In democracies of note, the leader of the nation seeks a measure of both optical and ideological balance as he or she forms a Cabinet. Such thinking not only brings in figures from the far-flung regions but also more women, conservative and liberal voices and, needless to say, a balance of youth and experience. It is a practice that has largely served American democracy well, too. The United States has largely operated on these principles even though its "winner takes all" system gives President Donald Trump free reign to form the Cabinet of his liking. He can thus rule the roost for four years until he comes up for re-election.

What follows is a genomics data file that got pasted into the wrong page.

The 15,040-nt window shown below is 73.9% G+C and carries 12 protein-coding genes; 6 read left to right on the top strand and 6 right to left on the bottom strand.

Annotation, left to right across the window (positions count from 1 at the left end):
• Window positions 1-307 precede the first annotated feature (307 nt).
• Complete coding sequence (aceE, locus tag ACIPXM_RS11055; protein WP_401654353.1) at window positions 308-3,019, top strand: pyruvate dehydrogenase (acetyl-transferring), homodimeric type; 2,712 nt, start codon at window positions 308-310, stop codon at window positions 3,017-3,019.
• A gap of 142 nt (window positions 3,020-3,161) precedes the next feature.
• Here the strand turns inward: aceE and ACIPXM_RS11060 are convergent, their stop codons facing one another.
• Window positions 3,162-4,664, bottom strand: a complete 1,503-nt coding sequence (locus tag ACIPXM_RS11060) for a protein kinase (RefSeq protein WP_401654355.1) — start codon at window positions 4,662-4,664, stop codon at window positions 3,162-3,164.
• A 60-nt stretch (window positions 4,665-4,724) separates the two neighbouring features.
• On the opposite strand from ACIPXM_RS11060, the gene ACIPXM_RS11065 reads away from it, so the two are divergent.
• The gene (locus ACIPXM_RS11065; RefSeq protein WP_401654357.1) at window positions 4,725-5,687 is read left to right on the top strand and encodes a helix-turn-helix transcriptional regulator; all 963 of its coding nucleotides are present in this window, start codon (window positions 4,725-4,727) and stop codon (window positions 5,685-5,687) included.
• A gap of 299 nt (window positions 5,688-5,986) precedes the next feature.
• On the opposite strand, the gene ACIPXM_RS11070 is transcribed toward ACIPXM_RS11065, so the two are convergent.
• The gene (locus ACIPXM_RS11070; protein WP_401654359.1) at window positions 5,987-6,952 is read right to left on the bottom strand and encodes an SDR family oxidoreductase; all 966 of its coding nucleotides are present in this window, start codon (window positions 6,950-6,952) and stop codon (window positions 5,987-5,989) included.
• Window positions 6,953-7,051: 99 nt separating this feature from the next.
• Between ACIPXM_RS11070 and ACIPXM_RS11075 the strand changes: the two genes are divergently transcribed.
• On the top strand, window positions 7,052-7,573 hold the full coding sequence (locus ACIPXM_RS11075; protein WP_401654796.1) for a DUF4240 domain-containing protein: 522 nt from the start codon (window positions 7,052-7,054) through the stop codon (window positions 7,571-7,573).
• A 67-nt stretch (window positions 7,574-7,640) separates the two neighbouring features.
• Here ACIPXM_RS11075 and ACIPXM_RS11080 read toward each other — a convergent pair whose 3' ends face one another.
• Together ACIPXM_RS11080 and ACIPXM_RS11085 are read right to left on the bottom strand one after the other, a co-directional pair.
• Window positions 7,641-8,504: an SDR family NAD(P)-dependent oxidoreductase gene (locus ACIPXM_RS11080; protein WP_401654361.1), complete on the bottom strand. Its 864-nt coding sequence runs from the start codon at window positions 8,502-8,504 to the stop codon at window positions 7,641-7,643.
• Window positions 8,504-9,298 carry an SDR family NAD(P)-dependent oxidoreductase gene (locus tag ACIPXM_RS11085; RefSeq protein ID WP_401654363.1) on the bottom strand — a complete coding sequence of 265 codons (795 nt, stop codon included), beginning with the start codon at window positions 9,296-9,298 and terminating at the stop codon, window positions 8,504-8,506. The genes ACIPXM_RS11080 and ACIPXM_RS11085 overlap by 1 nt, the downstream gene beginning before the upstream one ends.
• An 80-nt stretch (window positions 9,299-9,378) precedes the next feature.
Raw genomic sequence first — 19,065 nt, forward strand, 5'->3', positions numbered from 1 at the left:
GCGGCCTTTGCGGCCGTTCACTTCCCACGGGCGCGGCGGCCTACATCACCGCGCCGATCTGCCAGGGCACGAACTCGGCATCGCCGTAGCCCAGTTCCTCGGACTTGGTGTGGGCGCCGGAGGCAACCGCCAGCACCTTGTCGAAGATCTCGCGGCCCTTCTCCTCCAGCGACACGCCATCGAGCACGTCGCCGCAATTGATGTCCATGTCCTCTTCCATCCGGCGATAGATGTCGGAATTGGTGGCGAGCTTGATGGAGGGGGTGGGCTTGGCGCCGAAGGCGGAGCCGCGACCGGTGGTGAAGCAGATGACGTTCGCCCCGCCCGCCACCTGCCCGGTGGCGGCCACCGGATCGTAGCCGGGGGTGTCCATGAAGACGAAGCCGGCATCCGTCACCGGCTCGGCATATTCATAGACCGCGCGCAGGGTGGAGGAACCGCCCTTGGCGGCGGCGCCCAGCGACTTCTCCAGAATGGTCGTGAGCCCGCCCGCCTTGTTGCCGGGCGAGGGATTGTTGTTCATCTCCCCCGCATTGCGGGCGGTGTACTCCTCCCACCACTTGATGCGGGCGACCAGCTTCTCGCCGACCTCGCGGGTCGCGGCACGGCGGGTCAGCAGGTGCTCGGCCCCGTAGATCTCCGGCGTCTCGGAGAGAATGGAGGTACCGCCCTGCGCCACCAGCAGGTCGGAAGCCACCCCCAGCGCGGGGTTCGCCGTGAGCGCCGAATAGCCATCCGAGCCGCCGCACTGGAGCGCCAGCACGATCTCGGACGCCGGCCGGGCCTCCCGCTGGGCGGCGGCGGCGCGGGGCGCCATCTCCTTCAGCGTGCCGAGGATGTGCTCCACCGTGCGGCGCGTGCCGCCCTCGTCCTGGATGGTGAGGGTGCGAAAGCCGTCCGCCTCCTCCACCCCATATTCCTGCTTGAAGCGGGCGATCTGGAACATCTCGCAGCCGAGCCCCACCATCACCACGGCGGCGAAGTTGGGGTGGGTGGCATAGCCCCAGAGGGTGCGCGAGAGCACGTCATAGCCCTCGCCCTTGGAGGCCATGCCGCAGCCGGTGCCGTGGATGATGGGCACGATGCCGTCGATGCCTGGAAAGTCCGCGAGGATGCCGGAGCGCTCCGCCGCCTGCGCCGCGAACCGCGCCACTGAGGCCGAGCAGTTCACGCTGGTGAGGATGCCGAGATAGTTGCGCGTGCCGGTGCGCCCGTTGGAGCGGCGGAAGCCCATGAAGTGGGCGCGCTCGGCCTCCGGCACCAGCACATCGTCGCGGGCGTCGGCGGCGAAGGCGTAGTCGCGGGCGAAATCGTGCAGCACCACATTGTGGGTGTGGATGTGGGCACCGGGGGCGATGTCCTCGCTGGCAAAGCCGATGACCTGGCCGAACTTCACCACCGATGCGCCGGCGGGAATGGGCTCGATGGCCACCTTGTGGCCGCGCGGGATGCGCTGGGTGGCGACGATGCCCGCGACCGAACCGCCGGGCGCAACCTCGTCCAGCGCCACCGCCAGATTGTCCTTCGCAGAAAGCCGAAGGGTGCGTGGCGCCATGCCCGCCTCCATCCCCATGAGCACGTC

However, Mr Trump, perhaps the most unconventional personality to have been elevated to this powerful office, has shown himself to be not constrained by any of those principles, whether it relates to race, gender or ideas. Mr Ben Carson, in charge of housing and urban development, is the sole black face; and there are only four women in the Cabinet of 23. Most alarmingly, the American President seems to prefer only the sort of advice that parallels his own world views, instincts and leanings. The latest was his announcement over Twitter that he was replacing Veterans Affairs Secretary David Shulkin with Dr Ronny Jackson, the White House physician who in January declared Mr Trump to be in "excellent" health.